#McMillion Wedding: The cake
by Emily McFarlan Miller
Joel and I have been married a year this month. It doesn’t feel like its been that long. At the same time, I can’t believe we’ve condensed everything that’s happened since into 365 days! Needless to say, I’ve been thinking about all those things, all those other things we’ve learned and the party that started it all. And while the marriage part is the most important, I thought I would share a little bit of the wedding part here this month.
Cake seems like a random place to end the series. But there’s no real good way to end a series about our wedding. Because a your wedding day isn’t the end of anything. It’s just the beginning of a marriage. And that’s something I’ll br writing a lot more about for Start Marriage Right.
Enjoy the wedding. Love the marriage.
The cake survived a year in the freezer, wrapped in plastic, snapped inside a Tupperware container; not to mention, the better part of a day at the bottom of my suitcase, in the belly of a plane flying halfway across the U.S. Surprisingly, it even tasted pretty good when we unwrapped it on our first anniversary last week in Las Vegas.
But then, Joel and I started with a pretty tasty cake.
Some people want a wedding cake that looks like their pet or their favorite sports team’s logo or, say, a bear and a fox paddling a surfboard. Others want something opulent, wrapped in a cascade of tulips or all tied up in a bow with fondant ribbon. We wanted something that tasted amazing — because, really, how often do you get really great food at a wedding? And because Joel actually can tell the difference between American buttercream frosting and European buttercream frosting.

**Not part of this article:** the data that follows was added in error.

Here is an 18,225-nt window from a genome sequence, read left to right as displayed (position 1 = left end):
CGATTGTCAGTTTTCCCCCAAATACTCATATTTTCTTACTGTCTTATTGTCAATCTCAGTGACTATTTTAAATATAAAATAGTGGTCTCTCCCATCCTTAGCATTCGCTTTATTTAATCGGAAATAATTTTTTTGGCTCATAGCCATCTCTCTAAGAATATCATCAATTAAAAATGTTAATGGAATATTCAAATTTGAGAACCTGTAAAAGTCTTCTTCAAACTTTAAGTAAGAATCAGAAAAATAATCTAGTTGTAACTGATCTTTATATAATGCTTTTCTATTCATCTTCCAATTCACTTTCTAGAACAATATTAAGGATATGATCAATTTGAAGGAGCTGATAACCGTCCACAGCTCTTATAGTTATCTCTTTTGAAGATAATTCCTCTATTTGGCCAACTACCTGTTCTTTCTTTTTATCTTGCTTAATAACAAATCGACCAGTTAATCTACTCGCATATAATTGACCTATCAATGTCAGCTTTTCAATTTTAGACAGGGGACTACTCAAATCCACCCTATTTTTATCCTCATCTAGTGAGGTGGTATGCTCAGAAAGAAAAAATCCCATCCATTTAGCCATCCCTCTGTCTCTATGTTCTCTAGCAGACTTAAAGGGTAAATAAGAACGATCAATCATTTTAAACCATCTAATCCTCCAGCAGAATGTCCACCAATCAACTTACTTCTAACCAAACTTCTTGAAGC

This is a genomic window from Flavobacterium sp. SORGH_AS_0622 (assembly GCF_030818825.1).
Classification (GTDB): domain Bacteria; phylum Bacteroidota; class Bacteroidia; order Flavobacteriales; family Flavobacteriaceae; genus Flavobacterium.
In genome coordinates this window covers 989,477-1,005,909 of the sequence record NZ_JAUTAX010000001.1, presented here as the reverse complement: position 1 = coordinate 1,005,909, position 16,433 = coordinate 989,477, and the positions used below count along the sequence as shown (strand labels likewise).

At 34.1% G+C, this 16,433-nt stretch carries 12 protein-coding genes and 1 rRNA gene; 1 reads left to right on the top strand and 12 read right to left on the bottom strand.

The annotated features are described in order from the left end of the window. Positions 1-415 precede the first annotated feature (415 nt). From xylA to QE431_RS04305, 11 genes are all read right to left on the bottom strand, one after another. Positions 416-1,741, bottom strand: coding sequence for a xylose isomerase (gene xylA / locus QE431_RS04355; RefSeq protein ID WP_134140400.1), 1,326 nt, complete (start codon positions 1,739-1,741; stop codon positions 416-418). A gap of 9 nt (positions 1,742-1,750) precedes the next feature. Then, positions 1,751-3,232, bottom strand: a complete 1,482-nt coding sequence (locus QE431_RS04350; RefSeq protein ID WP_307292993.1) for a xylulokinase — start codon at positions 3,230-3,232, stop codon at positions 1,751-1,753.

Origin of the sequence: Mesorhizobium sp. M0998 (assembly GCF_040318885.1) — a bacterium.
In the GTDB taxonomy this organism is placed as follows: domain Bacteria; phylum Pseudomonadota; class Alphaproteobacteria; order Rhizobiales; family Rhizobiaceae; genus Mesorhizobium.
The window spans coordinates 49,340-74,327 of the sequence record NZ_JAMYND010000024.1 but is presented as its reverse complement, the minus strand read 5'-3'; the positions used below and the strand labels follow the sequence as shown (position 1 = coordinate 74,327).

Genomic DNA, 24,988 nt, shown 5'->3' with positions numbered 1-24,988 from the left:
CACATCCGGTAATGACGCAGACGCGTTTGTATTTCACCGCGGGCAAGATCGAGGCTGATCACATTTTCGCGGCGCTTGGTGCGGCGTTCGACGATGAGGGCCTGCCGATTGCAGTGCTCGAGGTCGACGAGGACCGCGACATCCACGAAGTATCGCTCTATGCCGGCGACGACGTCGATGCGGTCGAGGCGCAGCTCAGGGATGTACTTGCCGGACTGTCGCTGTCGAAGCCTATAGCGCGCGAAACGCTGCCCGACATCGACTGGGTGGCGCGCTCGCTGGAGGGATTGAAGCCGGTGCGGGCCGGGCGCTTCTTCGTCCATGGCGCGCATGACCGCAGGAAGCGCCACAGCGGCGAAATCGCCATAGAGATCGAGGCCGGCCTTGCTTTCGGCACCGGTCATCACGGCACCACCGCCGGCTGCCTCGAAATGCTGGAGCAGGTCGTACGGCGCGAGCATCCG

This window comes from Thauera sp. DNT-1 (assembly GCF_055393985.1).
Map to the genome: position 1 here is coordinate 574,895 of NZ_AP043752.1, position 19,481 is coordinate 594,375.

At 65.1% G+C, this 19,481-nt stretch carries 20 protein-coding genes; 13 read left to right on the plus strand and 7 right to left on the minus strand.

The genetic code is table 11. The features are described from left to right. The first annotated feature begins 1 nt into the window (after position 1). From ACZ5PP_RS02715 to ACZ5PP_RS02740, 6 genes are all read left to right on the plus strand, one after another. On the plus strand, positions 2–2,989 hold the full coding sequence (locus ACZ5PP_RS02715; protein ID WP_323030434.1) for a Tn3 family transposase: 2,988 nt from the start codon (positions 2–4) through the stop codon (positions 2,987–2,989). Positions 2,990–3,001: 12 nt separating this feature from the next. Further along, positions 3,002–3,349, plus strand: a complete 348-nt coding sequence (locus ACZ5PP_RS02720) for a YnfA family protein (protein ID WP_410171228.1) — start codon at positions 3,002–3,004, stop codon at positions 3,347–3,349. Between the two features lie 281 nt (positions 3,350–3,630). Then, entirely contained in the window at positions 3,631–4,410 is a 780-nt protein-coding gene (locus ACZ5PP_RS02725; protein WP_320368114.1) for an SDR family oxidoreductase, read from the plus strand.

The Ednerik Bakery crafted two different cakes, dense and moist and fudgey and to the exact percentage of dark-to-milk chocolate Joel had specified. One had a dark chocolate-citrus ganache made with Grand Marnier; the other, dark chocolate-cayenne. These were sheet cakes, mind you. Sheet cakes will save you a lot of money, and nobody knows the difference when they appear from the kitchen, already cut.
The cake we cut was small and simple, white on white in alternating paisley patterns that not only tied in my rings, but also the mismatched lace tiers on my dress. Two of the three tiers were dressed-up Rice Krispie treats, another trick to save money. All had a plastic rod that ran down the middle, holding it together. This might have been good to know before we sawed through it, with great difficulty and confusion, using a borrowed cake knife.
If you enjoyed this series, you can find a link to all our wedding photos and more information about the ceremony and reception on our wedding website. And then read all my posts for Start Marriage Right, or other marriage-related articles I’ve pinned on Pinterest, because, really, the plans you make for your life together, while not the most photogenic, are the most important!
Read all posts in the “#McMillion Wedding” series here.
Cake: Ednerik Bakery, St. Charles, Ills.
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